Self-employment

It's said that with freedom comes responsibility, and this is true for no one as much as the self-employed filer. The deductions available to an independent contractor could be a post unto themselves and are beyond the scope of this blog. There are stringent regulations regarding the separation of personal and business use of rented spaces, equipment, transportation, etc. If you're self-employed or thinking of becoming self-employed, you can read an overview here and here.


Relocation

If you've relocated for a job (not just because you didn't care for it in sunny Michigan anymore), you can take deductions on expenses your employer didn't reimburse if your new office is 50 miles further from your home than your last place of business. Moving expenses are a bit of a gray area, but you can usually deduct:

--Travel for yourself and any dependents accompanying you, including pets
--Accommodations en route
--Shipping
--Storage of shipped items for a limited time

For fuller descriptions of these deductions, read this.


Hobbies

Guess what? If you perform as a sword swallower at circus sideshows on the weekend or sell your postmodern trashcan sculptures at the flea market, this counts as a hobby, and you can deduct associated expenses. The catch? You have to actually make money off the hobby (no, writing in your journal doesn't count), and you can't deduct more than you earned.


Charitable Contributions

If you have a soft heart for PETA or the Red Cross, make sure Uncle Sam doesn't take advantage of your goodwill. Get a receipt for your donations and tell the IRS, "Paws off!"

Note that this deduction also applies to expenses incurred in volunteer work. So if you had to, say, buy a dorky uniform that makes you walk like a penguin or drive a considerable distance to the soup kitchen, deduct the Mumble jumpsuit and the mileage.


Energy-efficient Transportation

Got ethanol? If you need a new car, make it a hybrid. Until 2010, you can save up to $3,000 in taxes depending on the fuel efficiency of your new ride.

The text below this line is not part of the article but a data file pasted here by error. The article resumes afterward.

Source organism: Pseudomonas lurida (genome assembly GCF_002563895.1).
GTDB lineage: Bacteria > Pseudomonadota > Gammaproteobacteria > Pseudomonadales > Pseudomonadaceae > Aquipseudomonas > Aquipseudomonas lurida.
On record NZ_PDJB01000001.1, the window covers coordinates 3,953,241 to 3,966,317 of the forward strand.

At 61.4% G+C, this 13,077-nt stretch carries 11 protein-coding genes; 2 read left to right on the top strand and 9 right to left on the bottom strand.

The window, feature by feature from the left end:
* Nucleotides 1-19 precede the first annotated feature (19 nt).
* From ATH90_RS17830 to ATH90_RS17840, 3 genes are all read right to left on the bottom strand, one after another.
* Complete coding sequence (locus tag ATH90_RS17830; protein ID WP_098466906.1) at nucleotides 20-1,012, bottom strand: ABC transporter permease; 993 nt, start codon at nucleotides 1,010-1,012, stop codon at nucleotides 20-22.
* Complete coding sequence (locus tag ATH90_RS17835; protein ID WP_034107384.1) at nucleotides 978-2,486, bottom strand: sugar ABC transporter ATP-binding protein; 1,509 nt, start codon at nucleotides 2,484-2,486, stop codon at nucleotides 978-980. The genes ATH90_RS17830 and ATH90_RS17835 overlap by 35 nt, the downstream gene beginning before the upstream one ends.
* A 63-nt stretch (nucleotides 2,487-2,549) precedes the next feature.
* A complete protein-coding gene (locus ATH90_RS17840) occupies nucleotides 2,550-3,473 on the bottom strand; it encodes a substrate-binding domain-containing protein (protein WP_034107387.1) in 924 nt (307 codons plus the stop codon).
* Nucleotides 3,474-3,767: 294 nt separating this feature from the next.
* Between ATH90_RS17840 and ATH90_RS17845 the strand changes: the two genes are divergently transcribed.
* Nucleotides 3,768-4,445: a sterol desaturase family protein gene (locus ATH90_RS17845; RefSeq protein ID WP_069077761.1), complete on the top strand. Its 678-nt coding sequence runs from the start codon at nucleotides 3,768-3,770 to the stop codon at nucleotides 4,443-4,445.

Gambling

Fond of poker? Blackjack? Slots? Like it more than your poker face warrants? That's why you can deduct your gambling losses. But hold 'em, Tex. You can only deduct losses from your winnings (meaning that, yes, you have to win), and you can't deduct more than you won. You'll also have to be an immaculate bookkeeper to prove how you hit the jackpot and how you got rivered.


Casualty and Theft

If you had the misfortune to be a victim of crime this year and suffered a loss of substantially more than $100, you can deduct the market value of your stolen property minus $100.


Alimony

Perhaps you're wondering why this isn't classified as Casualty and Theft. If you got divorced and the courts didn't like you, this one's for you.


Legal Advice

If you ran into trouble with the law this year, you might be able to deduct the cost of that speeding violation or the pliers you bought to break into your neighbor's basement. Just kidding. You can't do that. But if you hired a lawyer to resolve specific issues, such as a job or--ironically enough-- tax dispute, the government may show you some sympathy.


State and Local Taxes

Finally, you did know that you can deduct your taxes from your taxes, right? If your state, county, and/or city charge(s) income tax, deduct it from your federal tax. OR, if you sprung for that yacht this year, take a deduction on your sales tax instead. If you own a home and paid property tax, this is the place to deduct it, too.



Exhausted? Well, we're just getting warmed up. Tune in again for more tax tips for the single filer!


What other deductions do you take as a single filer? (Since this is a boring question, also tell us a good joke to cheer us up when we're frowning over our W-2's.)


Other Sources
Tax Savings for Single People
Tax Rate Schedules for Single Filers
How to File Taxes as a Single Person
Screw Uncle Same--Take Your Tax Deductions
We Know: 10 Common Tax Deductions (You May Have Forgotten to Take)
Miscellaneous Itemized Deductions You Can Take on Your Federal Income Tax Return
IRS Tax Deductions--7 You CAN'T Take
Taxes and the Network Marketer


Fun Link of the Day

3 comments:

Victoria Gothic said...

Do you mean to tell me that all my Texas Hold'em wins are tax exempt?

Cat said...

excellent advice. I filed and recieved my tax return already but i am none of those people who don't really take an exemption becacuse I enjoy that spring windfall it sure came in handy this time around!

Clever Elsie said...

Victoria: You can deduct your losses...but you can't deduct more than you won. You also have to be of legal age to gamble in your state or else it's a bit like trying to deduct a parking ticket. ;)

Cat: You did it the smart way and got it done early. :) It's down to the wire for me!

I know what you mean about the beauty of that big, fat government check. I admit that when I still wasn't taking exemptions, I used to actually leave that check out on the table for a few days to admire it. :D But then I realized I was giving the government an interest-free loan on that money, and I didn't particularly want my hard-earned dollars funding an oil war or the destruction of Alaska, so I rethought it. But I sure do miss that lump sum every April! Enjoy! :)